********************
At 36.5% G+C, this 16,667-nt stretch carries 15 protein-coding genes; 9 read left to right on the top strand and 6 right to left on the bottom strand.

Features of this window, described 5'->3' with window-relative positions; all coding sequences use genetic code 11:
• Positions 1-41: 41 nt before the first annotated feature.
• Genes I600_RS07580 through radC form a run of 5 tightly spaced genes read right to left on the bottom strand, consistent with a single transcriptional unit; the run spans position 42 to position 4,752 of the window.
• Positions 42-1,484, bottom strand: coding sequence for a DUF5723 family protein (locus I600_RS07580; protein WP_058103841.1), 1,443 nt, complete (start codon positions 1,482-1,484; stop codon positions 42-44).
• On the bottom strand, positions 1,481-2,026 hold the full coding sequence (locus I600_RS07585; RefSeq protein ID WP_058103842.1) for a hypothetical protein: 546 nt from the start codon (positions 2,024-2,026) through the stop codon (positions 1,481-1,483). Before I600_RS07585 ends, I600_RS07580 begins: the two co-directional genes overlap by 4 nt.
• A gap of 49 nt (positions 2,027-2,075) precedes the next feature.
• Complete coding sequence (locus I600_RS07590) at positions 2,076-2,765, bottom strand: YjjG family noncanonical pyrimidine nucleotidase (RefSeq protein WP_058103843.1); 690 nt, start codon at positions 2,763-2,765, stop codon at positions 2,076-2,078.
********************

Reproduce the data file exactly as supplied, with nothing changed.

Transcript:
At 36.5% G+C, this 16,667-nt stretch carries 15 protein-coding genes; 9 read left to right on the top strand and 6 right to left on the bottom strand.

Features of this window, described 5'->3' with window-relative positions; all coding sequences use genetic code 11:
• Positions 1-41: 41 nt before the first annotated feature.
• Genes I600_RS07580 through radC form a run of 5 tightly spaced genes read right to left on the bottom strand, consistent with a single transcriptional unit; the run spans position 42 to position 4,752 of the window.
• Positions 42-1,484, bottom strand: coding sequence for a DUF5723 family protein (locus I600_RS07580; protein WP_058103841.1), 1,443 nt, complete (start codon positions 1,482-1,484; stop codon positions 42-44).
• On the bottom strand, positions 1,481-2,026 hold the full coding sequence (locus I600_RS07585; RefSeq protein ID WP_058103842.1) for a hypothetical protein: 546 nt from the start codon (positions 2,024-2,026) through the stop codon (positions 1,481-1,483). Before I600_RS07585 ends, I600_RS07580 begins: the two co-directional genes overlap by 4 nt.
• A gap of 49 nt (positions 2,027-2,075) precedes the next feature.
• Complete coding sequence (locus I600_RS07590) at positions 2,076-2,765, bottom strand: YjjG family noncanonical pyrimidine nucleotidase (RefSeq protein WP_058103843.1); 690 nt, start codon at positions 2,763-2,765, stop codon at positions 2,076-2,078.